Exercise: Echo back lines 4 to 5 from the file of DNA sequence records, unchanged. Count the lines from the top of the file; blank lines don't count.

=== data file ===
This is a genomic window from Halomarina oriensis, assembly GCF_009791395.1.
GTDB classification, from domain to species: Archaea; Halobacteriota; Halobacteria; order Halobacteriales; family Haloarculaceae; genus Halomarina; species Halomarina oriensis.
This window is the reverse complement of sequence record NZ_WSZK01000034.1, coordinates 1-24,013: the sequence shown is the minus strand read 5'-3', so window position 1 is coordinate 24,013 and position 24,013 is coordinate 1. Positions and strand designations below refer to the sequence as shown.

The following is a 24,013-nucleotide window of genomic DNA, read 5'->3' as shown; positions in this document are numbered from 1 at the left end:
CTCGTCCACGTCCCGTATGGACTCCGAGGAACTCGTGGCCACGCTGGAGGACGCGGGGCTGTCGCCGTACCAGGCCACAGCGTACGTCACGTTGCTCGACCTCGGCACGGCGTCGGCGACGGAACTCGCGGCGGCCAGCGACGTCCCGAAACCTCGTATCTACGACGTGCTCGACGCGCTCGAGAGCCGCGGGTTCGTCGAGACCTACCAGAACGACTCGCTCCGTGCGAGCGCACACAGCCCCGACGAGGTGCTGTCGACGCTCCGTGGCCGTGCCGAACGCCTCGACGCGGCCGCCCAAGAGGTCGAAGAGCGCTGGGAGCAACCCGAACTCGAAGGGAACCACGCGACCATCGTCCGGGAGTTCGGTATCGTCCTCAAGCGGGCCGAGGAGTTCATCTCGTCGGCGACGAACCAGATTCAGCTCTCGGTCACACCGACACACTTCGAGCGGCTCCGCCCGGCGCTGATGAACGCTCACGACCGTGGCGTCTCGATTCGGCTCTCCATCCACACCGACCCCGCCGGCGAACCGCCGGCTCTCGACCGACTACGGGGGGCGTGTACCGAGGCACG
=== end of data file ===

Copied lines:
The following is a 24,013-nucleotide window of genomic DNA, read 5'->3' as shown; positions in this document are numbered from 1 at the left end:
CTCGTCCACGTCCCGTATGGACTCCGAGGAACTCGTGGCCACGCTGGAGGACGCGGGGCTGTCGCCGTACCAGGCCACAGCGTACGTCACGTTGCTCGACCTCGGCACGGCGTCGGCGACGGAACTCGCGGCGGCCAGCGACGTCCCGAAACCTCGTATCTACGACGTGCTCGACGCGCTCGAGAGCCGCGGGTTCGTCGAGACCTACCAGAACGACTCGCTCCGTGCGAGCGCACACAGCCCCGACGAGGTGCTGTCGACGCTCCGTGGCCGTGCCGAACGCCTCGACGCGGCCGCCCAAGAGGTCGAAGAGCGCTGGGAGCAACCCGAACTCGAAGGGAACCACGCGACCATCGTCCGGGAGTTCGGTATCGTCCTCAAGCGGGCCGAGGAGTTCATCTCGTCGGCGACGAACCAGATTCAGCTCTCGGTCACACCGACACACTTCGAGCGGCTCCGCCCGGCGCTGATGAACGCTCACGACCGTGGCGTCTCGATTCGGCTCTCCATCCACACCGACCCCGCCGGCGAACCGCCGGCTCTCGACCGACTACGGGGGGCGTGTACCGAGGCACG